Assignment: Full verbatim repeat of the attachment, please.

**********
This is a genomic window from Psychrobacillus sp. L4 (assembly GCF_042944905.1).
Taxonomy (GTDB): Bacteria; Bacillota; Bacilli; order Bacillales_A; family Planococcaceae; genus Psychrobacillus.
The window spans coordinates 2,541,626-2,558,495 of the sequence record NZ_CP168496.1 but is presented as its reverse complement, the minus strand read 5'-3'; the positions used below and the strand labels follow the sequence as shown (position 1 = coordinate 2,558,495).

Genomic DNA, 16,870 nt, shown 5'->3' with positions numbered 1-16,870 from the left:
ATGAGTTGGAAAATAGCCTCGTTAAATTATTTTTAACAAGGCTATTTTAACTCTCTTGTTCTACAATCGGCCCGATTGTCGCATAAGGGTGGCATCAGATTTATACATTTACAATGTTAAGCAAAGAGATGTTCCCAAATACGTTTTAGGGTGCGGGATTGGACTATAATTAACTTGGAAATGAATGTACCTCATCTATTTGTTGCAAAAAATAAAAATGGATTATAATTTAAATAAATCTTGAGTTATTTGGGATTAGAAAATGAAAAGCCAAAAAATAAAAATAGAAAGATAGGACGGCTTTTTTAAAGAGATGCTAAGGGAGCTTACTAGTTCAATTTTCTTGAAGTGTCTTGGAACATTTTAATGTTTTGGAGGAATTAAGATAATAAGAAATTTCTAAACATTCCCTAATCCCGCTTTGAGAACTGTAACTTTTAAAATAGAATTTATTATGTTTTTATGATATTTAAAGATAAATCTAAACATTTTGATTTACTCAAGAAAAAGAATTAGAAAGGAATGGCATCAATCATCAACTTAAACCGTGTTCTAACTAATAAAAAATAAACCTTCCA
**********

This is a genomic window from Psychrobacillus sp. L4 (assembly GCF_042944905.1).
Taxonomy (GTDB): Bacteria; Bacillota; Bacilli; order Bacillales_A; family Planococcaceae; genus Psychrobacillus.
The window spans coordinates 2,541,626-2,558,495 of the sequence record NZ_CP168496.1 but is presented as its reverse complement, the minus strand read 5'-3'; the positions used below and the strand labels follow the sequence as shown (position 1 = coordinate 2,558,495).

Genomic DNA, 16,870 nt, shown 5'->3' with positions numbered 1-16,870 from the left:
ATGAGTTGGAAAATAGCCTCGTTAAATTATTTTTAACAAGGCTATTTTAACTCTCTTGTTCTACAATCGGCCCGATTGTCGCATAAGGGTGGCATCAGATTTATACATTTACAATGTTAAGCAAAGAGATGTTCCCAAATACGTTTTAGGGTGCGGGATTGGACTATAATTAACTTGGAAATGAATGTACCTCATCTATTTGTTGCAAAAAATAAAAATGGATTATAATTTAAATAAATCTTGAGTTATTTGGGATTAGAAAATGAAAAGCCAAAAAATAAAAATAGAAAGATAGGACGGCTTTTTTAAAGAGATGCTAAGGGAGCTTACTAGTTCAATTTTCTTGAAGTGTCTTGGAACATTTTAATGTTTTGGAGGAATTAAGATAATAAGAAATTTCTAAACATTCCCTAATCCCGCTTTGAGAACTGTAACTTTTAAAATAGAATTTATTATGTTTTTATGATATTTAAAGATAAATCTAAACATTTTGATTTACTCAAGAAAAAGAATTAGAAAGGAATGGCATCAATCATCAACTTAAACCGTGTTCTAACTAATAAAAAATAAACCTTCCA